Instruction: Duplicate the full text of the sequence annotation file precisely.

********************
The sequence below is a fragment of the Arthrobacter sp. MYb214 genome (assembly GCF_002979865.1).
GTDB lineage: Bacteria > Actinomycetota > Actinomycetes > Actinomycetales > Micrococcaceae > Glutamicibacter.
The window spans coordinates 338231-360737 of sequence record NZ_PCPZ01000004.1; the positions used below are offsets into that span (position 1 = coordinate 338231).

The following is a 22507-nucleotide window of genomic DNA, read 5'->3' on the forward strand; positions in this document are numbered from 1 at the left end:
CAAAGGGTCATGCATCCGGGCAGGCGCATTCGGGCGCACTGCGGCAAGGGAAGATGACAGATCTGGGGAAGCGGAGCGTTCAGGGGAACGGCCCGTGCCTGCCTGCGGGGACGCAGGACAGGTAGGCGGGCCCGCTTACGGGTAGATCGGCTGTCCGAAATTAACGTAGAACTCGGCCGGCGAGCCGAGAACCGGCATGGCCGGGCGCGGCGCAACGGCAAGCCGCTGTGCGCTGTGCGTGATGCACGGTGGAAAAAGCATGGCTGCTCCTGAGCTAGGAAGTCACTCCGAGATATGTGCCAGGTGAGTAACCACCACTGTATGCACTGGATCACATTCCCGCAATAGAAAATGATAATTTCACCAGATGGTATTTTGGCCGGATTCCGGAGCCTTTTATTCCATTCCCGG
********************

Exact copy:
The sequence below is a fragment of the Arthrobacter sp. MYb214 genome (assembly GCF_002979865.1).
GTDB lineage: Bacteria > Actinomycetota > Actinomycetes > Actinomycetales > Micrococcaceae > Glutamicibacter.
The window spans coordinates 338231-360737 of sequence record NZ_PCPZ01000004.1; the positions used below are offsets into that span (position 1 = coordinate 338231).

The following is a 22507-nucleotide window of genomic DNA, read 5'->3' on the forward strand; positions in this document are numbered from 1 at the left end:
CAAAGGGTCATGCATCCGGGCAGGCGCATTCGGGCGCACTGCGGCAAGGGAAGATGACAGATCTGGGGAAGCGGAGCGTTCAGGGGAACGGCCCGTGCCTGCCTGCGGGGACGCAGGACAGGTAGGCGGGCCCGCTTACGGGTAGATCGGCTGTCCGAAATTAACGTAGAACTCGGCCGGCGAGCCGAGAACCGGCATGGCCGGGCGCGGCGCAACGGCAAGCCGCTGTGCGCTGTGCGTGATGCACGGTGGAAAAAGCATGGCTGCTCCTGAGCTAGGAAGTCACTCCGAGATATGTGCCAGGTGAGTAACCACCACTGTATGCACTGGATCACATTCCCGCAATAGAAAATGATAATTTCACCAGATGGTATTTTGGCCGGATTCCGGAGCCTTTTATTCCATTCCCGG